I saw a rhinoceros there, just such a one as Harry Clerberg had formerly showed me. Methought it was not much unlike a certain boar which I had formerly seen at Limoges, except the sharp horn on its snout, that was about a cubit long; by the means of which that animal dares encounter with an elephant, that is sometimes killed with its point thrust into its belly, which is its most tender and defenceless part.
I saw there two and thirty unicorns. They are a curst sort of creatures, much resembling a fine horse, unless it be that their heads are like a stag’s, their feet like an elephant’s, their tails like a wild boar’s, and out of each of their foreheads sprouts out a sharp black horn, some six or seven feet long; commonly it dangles down like a turkey-cock’s comb. When a unicorn has a mind to fight, or put it to any other use, what does it do but make it stand, and then ’tis as straight as an arrow.
I saw one of them, which was attended with a throng of other wild beasts, purify a fountain with its horn. With that Panurge told me that his prancer, alias his nimble-wimble, was like the unicorn, not altogether in length indeed, but in virtue and propriety; for as the unicorn purified pools and fountains from filth and venom, so that other animals came and drank securely there afterwards, in the like manner others might water their nags, and dabble after him without fear of shankers, carnosities, gonorrhoeas, buboes, crinkams, and such other plagues caught by those who venture to quench their amorous thirst in a common puddle; for with his nervous horn he removed all the infection that might be lurking in some blind cranny of the mephitic sweet-scented hole.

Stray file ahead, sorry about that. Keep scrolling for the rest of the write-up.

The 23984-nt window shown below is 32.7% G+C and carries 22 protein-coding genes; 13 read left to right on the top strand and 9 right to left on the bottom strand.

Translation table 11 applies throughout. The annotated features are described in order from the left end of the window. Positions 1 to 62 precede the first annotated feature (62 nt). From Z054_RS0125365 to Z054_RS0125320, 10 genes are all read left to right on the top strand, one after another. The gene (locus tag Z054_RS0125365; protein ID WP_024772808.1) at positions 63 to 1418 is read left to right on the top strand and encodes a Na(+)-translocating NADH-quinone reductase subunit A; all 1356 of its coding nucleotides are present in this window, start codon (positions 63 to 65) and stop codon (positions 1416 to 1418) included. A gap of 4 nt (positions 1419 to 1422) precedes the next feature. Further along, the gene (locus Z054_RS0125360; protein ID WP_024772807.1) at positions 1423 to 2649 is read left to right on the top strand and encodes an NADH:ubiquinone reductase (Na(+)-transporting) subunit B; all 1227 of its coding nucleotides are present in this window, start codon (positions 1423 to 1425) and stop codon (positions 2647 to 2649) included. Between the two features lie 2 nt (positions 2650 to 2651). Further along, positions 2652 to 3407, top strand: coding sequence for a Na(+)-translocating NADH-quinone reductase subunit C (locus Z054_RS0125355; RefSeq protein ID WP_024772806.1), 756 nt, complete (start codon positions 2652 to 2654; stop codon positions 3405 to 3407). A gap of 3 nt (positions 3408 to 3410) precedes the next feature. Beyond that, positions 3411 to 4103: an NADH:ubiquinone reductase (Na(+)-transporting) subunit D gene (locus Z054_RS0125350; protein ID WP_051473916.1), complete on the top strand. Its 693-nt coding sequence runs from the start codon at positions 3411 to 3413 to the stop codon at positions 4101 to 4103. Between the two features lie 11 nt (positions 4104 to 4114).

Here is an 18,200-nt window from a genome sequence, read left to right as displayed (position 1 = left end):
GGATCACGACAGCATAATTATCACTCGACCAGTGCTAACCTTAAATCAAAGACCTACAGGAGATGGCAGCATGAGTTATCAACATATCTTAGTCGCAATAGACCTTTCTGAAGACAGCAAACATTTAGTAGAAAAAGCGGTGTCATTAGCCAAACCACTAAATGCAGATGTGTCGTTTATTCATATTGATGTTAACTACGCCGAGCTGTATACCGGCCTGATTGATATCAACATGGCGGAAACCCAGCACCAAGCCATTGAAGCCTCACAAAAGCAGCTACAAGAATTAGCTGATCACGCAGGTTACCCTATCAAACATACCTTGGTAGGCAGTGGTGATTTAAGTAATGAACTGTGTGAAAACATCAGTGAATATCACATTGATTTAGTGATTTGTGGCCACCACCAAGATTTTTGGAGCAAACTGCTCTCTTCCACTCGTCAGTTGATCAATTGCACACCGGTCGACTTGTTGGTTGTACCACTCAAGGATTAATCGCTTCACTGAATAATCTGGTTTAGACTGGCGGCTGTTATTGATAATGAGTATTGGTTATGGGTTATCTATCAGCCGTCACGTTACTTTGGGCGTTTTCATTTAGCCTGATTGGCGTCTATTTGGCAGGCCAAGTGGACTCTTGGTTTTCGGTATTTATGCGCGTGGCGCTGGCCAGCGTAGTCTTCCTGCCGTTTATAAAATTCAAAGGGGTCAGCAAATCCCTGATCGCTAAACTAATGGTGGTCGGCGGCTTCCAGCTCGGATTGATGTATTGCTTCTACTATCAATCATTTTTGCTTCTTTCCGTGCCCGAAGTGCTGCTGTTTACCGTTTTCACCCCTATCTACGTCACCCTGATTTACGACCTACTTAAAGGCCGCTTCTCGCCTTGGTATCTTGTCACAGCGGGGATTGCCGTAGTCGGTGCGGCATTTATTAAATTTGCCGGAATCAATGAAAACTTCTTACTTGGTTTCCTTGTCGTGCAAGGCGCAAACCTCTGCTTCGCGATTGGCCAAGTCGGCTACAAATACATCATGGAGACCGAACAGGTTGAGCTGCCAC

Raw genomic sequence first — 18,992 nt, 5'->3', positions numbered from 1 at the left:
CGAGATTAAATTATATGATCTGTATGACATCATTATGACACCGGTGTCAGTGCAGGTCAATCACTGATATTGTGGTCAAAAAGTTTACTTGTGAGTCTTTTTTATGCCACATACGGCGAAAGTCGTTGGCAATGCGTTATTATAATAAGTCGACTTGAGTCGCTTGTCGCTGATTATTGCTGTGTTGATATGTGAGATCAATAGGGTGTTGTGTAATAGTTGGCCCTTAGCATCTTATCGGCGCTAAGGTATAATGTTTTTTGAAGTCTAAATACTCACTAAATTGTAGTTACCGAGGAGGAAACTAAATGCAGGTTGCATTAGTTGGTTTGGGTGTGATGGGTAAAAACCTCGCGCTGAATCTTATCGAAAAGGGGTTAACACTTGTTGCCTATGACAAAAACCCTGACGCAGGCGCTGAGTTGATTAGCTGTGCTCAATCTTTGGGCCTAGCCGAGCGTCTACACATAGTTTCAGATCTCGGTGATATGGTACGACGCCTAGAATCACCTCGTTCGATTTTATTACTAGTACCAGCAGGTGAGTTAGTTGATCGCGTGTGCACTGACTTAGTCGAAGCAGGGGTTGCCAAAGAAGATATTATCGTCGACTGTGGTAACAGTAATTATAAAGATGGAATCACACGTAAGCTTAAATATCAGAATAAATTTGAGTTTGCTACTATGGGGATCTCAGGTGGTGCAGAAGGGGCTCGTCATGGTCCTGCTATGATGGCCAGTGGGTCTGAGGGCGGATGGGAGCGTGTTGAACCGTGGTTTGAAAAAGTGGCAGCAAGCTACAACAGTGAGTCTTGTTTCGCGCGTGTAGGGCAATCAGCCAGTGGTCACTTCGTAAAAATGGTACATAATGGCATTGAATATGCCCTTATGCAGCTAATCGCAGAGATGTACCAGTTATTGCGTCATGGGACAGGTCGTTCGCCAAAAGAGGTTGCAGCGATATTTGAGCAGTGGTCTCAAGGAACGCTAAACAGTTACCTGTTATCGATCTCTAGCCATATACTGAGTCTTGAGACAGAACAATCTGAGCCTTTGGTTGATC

Well, quoth Friar John, when you are sped, that is, when you are married, we will make a trial of this on thy spouse, merely for charity sake, since you are pleased to give us so beneficial an instruction.
Ay, ay, returned Panurge, and then immediately I’ll give you a pretty gentle aggregative pill of God, made up of two and twenty kind stabs with a dagger, after the Caesarian way. Catso, cried Friar John, I had rather take off a bumper of good cool wine.
I saw there the golden fleece formerly conquered by Jason, and can assure you, on the word of an honest man, that those who have said it was not a fleece but a golden pippin, because melon signifies both an apple and a sheep, were utterly mistaken.
I saw also a chameleon, such as Aristotle describes it, and like that which had been formerly shown me by Charles Maris, a famous physician of the noble city of Lyons on the Rhone; and the said chameleon lived on air just as the other did.